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Charleston pharmacy charged in Medicare scheme

CHARLESTON, W.Va. — The owner of Trivillian’s Pharmacy, and the pharmacy itself, were charged Tuesday by federal prosecutors with billing Medicare for drugs that were never dispensed.

Paula Butterfield was charged by information with making a false statement relating to a health-care matter. An information is similar to an indictment but usually signals that a defendant has agreed to cooperate with federal prosecutors.

Trivillian’s Pharmacy, in Kanawha City, also was charged by information with two counts of health-care fraud and misbranding drugs.

U.S. Attorney Booth Goodwin’s office announced Tuesday that Butterfield and Trivillian’s have agreed to pay $1.1 million as part of a civil settlement on behalf of Medicare and West Virginia Medicaid. The settlement represents more than three times the loss suffered by Medicare and Medicaid, according to a news release from Goodwin’s office.

“Cheating Medicare and Medicaid is really cheating the American taxpayer,” Goodwin said. “Thanks to this settlement, money that was taken from the taxpayers by fraud can now be used to provide health care to the many people who depend on these programs.”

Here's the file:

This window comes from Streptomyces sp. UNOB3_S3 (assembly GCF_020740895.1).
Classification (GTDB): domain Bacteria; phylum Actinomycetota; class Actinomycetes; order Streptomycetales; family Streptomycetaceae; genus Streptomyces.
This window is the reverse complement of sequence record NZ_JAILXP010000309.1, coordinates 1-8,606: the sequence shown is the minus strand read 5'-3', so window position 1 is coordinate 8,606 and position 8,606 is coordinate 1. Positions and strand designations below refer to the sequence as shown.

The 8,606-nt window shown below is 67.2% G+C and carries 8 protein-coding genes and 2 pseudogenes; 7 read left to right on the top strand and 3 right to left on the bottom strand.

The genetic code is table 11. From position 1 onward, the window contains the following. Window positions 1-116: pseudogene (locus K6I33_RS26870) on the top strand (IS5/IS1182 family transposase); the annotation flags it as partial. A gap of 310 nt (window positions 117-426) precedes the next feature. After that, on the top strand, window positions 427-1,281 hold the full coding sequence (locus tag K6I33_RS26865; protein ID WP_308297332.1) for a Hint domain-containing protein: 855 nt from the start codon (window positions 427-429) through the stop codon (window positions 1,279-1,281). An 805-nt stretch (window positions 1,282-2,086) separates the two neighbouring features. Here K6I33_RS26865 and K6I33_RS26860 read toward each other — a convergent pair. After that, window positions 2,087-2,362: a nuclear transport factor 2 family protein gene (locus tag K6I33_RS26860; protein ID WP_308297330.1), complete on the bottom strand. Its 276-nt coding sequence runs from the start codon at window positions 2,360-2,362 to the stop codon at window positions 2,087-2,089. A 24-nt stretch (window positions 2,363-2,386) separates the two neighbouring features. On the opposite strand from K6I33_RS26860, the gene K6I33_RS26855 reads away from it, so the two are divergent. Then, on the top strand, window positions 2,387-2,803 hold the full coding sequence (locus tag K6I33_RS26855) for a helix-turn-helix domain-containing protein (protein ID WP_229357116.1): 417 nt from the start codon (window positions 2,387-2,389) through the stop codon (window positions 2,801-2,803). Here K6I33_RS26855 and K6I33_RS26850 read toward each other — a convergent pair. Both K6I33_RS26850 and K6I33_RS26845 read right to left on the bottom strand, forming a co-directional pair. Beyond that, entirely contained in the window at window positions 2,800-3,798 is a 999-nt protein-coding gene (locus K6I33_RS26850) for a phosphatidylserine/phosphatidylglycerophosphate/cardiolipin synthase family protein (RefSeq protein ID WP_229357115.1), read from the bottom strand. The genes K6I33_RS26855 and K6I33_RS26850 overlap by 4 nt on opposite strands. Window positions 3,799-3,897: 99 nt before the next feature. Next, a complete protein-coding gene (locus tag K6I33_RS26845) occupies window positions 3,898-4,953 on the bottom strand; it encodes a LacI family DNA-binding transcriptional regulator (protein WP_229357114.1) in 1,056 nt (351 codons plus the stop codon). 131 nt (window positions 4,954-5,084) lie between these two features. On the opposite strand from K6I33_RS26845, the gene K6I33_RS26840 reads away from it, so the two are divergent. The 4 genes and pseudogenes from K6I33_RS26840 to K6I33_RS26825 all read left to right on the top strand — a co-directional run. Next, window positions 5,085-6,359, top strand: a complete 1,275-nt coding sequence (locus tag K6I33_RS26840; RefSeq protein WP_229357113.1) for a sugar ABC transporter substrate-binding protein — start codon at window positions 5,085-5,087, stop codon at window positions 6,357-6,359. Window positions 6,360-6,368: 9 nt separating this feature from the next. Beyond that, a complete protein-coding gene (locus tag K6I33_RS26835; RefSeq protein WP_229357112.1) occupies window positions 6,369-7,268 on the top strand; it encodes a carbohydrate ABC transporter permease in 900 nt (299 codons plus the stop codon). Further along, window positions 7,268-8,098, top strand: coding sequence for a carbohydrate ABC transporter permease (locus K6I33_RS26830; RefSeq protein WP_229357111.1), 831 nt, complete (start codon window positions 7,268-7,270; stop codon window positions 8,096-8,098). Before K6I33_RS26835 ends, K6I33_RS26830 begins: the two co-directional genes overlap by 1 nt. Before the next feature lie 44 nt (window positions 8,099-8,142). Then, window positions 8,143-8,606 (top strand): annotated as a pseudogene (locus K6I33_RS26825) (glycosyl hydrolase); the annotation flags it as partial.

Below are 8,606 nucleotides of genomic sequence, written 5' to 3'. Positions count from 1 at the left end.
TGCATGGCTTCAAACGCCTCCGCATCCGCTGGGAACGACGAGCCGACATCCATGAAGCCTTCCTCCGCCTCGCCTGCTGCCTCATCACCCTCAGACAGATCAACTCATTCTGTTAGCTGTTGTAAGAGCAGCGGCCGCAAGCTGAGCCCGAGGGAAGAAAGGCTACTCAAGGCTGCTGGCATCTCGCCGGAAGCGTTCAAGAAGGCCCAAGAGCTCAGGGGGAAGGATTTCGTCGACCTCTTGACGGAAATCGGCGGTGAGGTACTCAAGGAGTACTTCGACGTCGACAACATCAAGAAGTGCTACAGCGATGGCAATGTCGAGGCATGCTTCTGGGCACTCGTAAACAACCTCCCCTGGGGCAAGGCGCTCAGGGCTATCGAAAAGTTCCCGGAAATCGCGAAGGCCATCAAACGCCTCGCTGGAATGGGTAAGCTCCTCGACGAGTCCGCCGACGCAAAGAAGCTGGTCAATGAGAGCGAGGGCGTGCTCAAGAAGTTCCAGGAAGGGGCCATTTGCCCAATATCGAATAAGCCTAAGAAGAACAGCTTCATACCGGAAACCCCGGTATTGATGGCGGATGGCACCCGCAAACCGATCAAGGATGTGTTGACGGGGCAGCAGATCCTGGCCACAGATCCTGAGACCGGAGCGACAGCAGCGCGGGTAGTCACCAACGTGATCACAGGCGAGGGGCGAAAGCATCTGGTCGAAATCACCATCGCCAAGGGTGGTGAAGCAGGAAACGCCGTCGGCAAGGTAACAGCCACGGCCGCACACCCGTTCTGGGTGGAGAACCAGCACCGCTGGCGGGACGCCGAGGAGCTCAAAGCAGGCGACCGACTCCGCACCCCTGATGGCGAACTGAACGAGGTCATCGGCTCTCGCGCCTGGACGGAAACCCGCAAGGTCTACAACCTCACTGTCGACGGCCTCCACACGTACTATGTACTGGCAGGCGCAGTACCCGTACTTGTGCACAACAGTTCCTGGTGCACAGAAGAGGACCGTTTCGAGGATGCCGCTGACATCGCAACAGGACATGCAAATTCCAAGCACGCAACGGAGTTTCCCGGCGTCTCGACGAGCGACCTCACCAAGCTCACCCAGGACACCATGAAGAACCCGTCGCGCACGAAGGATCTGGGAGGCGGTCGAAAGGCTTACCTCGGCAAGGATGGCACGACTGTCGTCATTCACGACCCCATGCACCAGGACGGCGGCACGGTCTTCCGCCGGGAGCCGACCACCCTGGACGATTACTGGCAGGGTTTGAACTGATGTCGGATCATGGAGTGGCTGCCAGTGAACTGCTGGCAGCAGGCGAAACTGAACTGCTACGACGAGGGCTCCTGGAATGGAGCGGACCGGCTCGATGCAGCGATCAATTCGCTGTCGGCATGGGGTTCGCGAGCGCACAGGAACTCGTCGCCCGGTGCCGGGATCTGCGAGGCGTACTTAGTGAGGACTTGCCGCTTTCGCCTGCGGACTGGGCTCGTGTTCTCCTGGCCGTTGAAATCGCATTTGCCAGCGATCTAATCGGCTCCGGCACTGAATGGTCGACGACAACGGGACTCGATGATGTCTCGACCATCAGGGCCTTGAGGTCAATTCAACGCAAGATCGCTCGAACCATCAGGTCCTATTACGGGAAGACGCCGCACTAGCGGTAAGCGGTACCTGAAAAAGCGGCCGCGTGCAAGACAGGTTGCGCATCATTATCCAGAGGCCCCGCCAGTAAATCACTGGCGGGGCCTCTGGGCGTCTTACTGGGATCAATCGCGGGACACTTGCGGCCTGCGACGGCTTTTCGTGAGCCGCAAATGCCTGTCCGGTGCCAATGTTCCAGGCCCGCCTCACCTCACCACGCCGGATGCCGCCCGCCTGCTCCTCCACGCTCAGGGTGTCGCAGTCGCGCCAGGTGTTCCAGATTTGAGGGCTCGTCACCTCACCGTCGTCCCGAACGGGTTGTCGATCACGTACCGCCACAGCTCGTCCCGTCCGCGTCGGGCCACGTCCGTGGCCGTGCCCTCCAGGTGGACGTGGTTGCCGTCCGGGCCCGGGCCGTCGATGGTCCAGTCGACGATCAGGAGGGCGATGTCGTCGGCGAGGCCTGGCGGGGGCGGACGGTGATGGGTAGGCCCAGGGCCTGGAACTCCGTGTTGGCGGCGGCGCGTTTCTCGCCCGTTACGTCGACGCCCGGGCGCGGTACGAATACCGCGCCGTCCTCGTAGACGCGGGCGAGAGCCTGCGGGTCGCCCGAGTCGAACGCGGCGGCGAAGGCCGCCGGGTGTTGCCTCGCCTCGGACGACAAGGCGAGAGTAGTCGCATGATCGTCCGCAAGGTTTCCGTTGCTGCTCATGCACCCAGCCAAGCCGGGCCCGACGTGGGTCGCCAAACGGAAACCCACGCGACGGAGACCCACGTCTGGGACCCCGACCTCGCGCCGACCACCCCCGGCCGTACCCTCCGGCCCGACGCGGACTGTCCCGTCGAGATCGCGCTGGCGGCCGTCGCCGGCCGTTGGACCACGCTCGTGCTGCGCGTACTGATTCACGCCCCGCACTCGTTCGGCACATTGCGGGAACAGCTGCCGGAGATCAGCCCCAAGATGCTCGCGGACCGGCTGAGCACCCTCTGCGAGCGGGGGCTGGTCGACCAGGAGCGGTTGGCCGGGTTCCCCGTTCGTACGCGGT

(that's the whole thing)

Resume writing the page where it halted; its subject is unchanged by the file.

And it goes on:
Pharmacists at Trivillian’s compound prescriptions, which involves combining, mixing or altering ingredients to create medication tailored to the needs of individual patients. Those compounded medications allegedly were not labeled in accordance with federal law.

From January 2010 to September 2014, Trivillian’s schemed to defraud Medicare and Medicaid by billing for drugs and medications that were not dispensed or were misbranded, according to court documents. Specifically, the pharmacy dispensed less expensive compounded drugs and medications but falsely billed them as more expensive drugs, court documents allege…

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